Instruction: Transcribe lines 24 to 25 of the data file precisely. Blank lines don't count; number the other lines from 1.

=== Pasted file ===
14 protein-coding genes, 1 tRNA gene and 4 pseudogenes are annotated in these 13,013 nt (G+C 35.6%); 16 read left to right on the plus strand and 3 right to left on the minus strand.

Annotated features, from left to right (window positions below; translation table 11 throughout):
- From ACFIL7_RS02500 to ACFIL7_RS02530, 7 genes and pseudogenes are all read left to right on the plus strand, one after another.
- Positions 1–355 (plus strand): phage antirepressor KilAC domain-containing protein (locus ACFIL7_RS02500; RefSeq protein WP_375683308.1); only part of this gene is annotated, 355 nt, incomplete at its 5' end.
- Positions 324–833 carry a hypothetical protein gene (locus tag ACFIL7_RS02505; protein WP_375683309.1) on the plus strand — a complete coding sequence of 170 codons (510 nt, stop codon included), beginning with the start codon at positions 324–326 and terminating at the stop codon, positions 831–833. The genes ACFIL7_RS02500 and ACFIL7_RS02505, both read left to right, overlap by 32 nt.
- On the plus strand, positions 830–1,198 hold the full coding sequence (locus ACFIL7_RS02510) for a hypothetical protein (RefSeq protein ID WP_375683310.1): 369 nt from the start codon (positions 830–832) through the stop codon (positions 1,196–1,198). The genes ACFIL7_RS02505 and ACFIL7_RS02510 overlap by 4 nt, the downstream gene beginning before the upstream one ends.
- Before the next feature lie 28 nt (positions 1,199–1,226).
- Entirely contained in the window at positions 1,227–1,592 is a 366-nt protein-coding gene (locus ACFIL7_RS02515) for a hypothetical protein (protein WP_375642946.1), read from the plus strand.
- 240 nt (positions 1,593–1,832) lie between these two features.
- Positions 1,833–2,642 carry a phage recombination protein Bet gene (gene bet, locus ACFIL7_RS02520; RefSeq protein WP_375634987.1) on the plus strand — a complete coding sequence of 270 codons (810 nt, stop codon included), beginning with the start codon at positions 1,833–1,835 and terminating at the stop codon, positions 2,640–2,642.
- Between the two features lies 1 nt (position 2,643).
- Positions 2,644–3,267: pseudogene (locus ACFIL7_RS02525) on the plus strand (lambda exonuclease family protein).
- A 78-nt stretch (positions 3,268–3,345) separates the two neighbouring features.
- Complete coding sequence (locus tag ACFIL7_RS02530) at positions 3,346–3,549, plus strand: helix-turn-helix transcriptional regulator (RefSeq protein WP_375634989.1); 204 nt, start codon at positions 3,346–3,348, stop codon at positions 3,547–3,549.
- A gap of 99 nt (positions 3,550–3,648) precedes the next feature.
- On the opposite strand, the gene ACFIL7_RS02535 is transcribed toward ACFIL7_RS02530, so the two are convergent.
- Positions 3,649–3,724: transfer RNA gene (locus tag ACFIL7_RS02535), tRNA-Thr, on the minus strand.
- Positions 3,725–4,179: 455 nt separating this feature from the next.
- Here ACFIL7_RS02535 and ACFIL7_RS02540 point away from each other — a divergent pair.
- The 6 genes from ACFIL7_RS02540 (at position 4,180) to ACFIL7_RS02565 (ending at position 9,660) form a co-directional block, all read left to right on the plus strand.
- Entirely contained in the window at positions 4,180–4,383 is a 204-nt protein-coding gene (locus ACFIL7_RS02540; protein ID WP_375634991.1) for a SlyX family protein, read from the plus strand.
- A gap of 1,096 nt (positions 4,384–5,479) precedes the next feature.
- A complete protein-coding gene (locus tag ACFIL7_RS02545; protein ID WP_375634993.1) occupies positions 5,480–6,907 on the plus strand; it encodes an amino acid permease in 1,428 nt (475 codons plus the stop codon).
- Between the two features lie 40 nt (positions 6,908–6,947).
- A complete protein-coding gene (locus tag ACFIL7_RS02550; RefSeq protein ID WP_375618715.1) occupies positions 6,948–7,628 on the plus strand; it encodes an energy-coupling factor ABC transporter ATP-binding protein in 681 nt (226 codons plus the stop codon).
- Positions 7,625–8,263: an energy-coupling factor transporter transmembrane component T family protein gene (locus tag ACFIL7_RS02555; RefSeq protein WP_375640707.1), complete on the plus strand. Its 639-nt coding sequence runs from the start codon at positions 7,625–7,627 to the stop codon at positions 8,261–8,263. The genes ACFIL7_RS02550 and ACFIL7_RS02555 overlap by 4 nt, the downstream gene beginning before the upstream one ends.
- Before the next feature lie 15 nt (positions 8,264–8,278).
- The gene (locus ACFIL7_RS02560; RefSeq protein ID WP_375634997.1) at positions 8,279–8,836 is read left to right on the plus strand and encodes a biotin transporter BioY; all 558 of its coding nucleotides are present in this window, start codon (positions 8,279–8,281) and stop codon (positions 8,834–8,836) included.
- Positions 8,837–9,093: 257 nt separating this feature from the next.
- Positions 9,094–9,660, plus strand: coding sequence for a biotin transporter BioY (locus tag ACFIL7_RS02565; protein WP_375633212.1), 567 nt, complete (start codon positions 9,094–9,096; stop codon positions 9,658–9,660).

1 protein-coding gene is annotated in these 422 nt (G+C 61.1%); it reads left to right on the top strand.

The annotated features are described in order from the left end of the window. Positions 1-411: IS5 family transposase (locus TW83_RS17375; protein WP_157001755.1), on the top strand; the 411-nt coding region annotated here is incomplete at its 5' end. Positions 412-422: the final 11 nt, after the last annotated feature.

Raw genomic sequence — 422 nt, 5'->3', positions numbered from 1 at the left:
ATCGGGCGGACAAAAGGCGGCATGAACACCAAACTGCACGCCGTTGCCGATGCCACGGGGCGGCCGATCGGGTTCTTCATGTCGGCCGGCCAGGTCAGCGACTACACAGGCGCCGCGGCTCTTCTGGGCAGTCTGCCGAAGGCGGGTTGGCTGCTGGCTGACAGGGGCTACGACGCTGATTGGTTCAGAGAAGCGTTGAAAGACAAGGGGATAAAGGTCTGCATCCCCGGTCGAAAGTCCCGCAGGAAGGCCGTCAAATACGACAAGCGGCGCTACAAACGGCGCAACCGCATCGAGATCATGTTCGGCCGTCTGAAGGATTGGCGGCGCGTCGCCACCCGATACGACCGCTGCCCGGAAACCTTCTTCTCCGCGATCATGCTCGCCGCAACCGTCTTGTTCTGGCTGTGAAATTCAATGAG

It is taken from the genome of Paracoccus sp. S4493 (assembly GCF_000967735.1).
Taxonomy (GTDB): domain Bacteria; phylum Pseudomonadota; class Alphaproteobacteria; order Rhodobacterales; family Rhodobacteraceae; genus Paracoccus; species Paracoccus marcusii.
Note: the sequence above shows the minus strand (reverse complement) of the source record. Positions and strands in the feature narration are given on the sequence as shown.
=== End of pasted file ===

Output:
- Between the two features lie 40 nt (positions 6,908–6,947).
- A complete protein-coding gene (locus tag ACFIL7_RS02550; RefSeq protein ID WP_375618715.1) occupies positions 6,948–7,628 on the plus strand; it encodes an energy-coupling factor ABC transporter ATP-binding protein in 681 nt (226 codons plus the stop codon).